both. He had resolved to die without a moan. He had determined to show
absolute indifference to his torture, which was the only way to appeal to the
savage nature, and if anything could, make the Indians show mercy. Or, if he
could taunt them into killing him at once he would be spared all the terrible
agony which they were in the habit of inflicting on their victims.

One handsome young brave twirled a glittering tomahawk which he threw from a
distance of ten, fifteen, and twenty feet and every time the sharp blade of
the hatchet sank deep into the stake within an inch of Isaac's head. With a
proud and disdainful look Isaac gazed straight before him and paid no heed to
his tormentor.

"Does the Indian boy think he can frighten a white warrior?" said Isaac
scornfully at length. "Let him go and earn his eagle plumes. The pale face
laughs at him."

The young brave understood the Huron language, for he gave a frightful yell
and cast his tomahawk again, this time shaving a lock of hair from Isaac's

This was what Isaac had prayed for. He hoped that one of these glittering
hatchets would be propelled less skillfully than its predecessors and would
kill him instantly. But the enraged brave had no other opportunity to cast his
weapon, for the Indians jeered at him and pushed him from the line.

Other braves tried their proficiency in the art of throwing knives and
tomahawks, but their efforts called forth only words of derision from Isaac.
They left the weapons sticking in the post until round Isaac's head and
shoulders there was scarcely room for another.

"The White Eagle is tired of boys," cried Isaac to a chief dancing near. "What
has he done that he be made the plaything of children? Let him die the death
of a chief."

The maidens had long since desisted in their efforts to torment the prisoner.
Even the hardened old squaws had withdrawn. The prisoner's proud, handsome
face, his upright bearing, his scorn for his enemies, his indifference to the
cuts and bruises, and red welts upon his clear white skin had won their

Not so with the braves. Seeing that the pale face scorned all efforts to make
him flinch, the young brave turned to Big Tree. At a command from this chief
the Indians stopped their maneuvering round the post and formed a large
circle. In another moment a tall warrior appeared carrying an armful of

In spite of his iron nerve Isaac shuddered with horror. He had anticipated
running the gauntlet, having his nails pulled out, powder and salt shot into
his flesh, being scalped alive and a host of other Indian tortures, but as he
had killed no members of this tribe he had not thought of being burned alive.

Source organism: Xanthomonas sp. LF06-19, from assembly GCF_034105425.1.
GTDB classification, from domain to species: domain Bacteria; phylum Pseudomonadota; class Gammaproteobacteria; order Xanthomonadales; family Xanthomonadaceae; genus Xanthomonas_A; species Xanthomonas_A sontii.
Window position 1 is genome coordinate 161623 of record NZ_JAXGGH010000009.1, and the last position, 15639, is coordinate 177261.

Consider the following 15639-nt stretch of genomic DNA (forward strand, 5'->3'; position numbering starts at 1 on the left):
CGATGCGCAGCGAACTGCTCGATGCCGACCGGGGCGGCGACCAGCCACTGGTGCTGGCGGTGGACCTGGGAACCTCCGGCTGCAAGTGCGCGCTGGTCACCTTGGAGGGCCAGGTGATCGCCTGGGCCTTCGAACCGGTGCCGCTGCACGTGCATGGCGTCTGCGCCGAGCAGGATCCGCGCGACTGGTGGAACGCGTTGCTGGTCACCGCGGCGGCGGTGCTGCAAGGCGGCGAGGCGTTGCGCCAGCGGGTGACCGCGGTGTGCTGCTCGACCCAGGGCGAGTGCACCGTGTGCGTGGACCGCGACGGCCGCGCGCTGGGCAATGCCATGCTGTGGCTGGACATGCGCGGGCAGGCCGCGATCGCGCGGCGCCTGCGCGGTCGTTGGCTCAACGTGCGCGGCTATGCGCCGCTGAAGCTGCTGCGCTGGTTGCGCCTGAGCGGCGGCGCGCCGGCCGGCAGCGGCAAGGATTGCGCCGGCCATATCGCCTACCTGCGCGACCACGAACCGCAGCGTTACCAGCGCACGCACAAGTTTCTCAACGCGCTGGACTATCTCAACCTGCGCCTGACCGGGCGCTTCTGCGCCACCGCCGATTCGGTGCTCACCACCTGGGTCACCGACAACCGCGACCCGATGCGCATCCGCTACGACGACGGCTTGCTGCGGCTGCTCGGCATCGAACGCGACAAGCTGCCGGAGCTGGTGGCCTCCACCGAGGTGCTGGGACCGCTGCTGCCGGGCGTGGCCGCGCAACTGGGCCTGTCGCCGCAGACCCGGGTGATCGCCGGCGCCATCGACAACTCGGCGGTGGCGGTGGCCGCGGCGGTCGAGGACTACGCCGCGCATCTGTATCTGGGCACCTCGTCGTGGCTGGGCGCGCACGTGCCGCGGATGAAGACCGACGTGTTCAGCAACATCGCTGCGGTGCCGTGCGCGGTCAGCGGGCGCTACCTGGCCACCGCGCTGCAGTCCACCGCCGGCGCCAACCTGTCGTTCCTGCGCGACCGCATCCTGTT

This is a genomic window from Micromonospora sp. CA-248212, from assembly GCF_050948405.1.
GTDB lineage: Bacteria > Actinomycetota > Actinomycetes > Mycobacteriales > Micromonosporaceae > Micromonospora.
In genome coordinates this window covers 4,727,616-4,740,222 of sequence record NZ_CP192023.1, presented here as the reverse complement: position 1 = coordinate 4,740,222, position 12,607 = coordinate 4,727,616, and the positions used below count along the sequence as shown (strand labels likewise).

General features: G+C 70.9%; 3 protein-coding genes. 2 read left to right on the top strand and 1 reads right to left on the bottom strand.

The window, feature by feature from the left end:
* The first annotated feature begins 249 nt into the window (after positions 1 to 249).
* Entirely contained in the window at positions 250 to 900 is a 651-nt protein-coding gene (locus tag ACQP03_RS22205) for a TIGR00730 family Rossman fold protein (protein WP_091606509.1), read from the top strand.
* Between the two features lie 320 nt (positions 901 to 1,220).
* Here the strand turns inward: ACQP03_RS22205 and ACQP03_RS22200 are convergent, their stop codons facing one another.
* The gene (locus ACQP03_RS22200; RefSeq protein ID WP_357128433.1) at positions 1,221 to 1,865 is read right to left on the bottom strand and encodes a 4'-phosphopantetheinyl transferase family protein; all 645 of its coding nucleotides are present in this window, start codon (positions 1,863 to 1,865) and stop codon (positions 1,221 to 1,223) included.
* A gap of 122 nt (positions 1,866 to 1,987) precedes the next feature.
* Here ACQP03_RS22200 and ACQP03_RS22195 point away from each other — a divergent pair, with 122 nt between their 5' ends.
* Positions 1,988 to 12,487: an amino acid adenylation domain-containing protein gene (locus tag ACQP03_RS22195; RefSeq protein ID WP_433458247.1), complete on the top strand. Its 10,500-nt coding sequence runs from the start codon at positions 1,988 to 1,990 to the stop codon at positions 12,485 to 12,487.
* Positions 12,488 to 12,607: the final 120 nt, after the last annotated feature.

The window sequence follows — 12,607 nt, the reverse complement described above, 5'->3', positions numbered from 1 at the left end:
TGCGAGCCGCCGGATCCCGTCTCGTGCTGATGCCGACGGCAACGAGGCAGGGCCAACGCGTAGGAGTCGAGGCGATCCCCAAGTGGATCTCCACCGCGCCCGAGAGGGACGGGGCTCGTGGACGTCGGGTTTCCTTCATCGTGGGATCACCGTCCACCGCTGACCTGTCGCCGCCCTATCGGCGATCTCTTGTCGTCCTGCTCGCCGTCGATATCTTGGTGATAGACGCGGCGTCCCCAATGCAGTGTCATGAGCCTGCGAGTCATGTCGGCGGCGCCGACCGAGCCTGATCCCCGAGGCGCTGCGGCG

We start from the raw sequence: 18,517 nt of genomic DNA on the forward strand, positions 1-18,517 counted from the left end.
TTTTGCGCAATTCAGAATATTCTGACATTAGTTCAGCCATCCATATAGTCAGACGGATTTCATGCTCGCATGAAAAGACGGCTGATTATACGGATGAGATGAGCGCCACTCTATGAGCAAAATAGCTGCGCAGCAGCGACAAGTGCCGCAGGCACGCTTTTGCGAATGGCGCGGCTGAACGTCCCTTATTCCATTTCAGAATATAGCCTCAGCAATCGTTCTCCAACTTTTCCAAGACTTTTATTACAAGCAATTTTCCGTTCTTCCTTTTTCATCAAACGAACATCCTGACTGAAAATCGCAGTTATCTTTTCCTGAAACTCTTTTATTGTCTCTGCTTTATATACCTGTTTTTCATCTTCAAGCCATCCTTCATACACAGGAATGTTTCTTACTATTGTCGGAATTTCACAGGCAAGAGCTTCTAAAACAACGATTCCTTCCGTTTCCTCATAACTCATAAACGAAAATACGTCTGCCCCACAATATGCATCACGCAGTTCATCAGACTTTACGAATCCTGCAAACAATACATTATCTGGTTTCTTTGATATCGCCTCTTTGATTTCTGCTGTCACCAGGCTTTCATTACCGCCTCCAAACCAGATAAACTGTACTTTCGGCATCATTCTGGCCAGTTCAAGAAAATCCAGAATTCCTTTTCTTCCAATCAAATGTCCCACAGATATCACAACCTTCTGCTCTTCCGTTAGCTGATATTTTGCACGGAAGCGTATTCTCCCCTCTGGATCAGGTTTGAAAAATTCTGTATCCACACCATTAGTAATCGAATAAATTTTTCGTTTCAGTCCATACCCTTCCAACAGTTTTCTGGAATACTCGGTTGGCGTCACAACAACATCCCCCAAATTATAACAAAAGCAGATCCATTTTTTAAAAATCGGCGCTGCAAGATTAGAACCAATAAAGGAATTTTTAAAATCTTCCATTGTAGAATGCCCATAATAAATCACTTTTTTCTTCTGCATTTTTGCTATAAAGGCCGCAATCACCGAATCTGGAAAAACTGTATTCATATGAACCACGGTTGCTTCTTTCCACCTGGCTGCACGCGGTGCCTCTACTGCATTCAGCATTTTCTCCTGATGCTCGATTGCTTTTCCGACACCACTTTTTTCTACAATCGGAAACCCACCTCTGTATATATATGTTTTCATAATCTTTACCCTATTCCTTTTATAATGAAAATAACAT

God, it was too horrible!

The Indians were now quiet. Their songs and dances would break out soon
enough. They piled fagot after fagot round Isaac's feet. The Indian warrior
knelt on the ground the steel clicked on the flint; a little shower of sparks
dropped on the pieces of punk and then--a tiny flame shot up, and slender
little column of blue smoke floated on the air.

Isaac dim his teeth hard and prayed with all his soul for a speedy death.

Simon Girty came hurriedly through the lines of waiting, watching Indians. He
had obtained permission to speak to the man of his own color.

"Zane, you made a brave stand. Any other time but this it might have saved
you. If you want I'll get word to your people." And then bending and placing
his mouth close to Isaac's ear, he whispered, "I did all I could for you, but
it must have been too late."

"Try and tell them at Ft. Henry," Isaac said simply.

There was a little cracking of dried wood and then a narrow tongue of red
flame darted up from the pile of fagots and licked at the buckskin fringe on
the prisoner's legging. At this supreme moment when the attention of all
centered on that motionless figure lashed to the stake, and when only the low
chanting of the death-song broke the stillness, a long, piercing yell rang out
on the quiet morning air. So strong, so sudden, so startling was the break in
that almost perfect calm that for a moment afterward there was a silence as of
death. All eyes turned to the ridge of rising ground whence that sound had
come. Now came the unmistakable thunder of horses' hoofs pounding furiously on
the rocky ground. A moment of paralyzed inaction ensued. The Indians stood
bewildered, petrified. Then on that ridge of rising ground stood, silhouetted
against the blue sky, a great black horse with arching neck and flying mane.
Astride him sat a plumed warrior, who waved his rifle high in the air. Again
that shrill screeching yell came floating to the ears of the astonished

The prisoner had seen that horse and rider before; he had heard that long
yell; his heart bounded with hope. The Indians knew that yell; it was the
terrible war-cry of the Hurons.

A horse followed closely after the leader, and then another appeared on the
crest of the hill. Then came two abreast, and then four abreast, and now the
hill was black with plunging horses. They galloped swiftly down the slope and
into the narrow street of the village. When the black horse entered the oval
the train of racing horses extended to the top of the ridge. The plumes of the
riders streamed gracefully on the breeze; their feathers shone; their weapons
glittered in the bright sunlight.

Never was there more complete surprise. In the earlier morning the Hurons had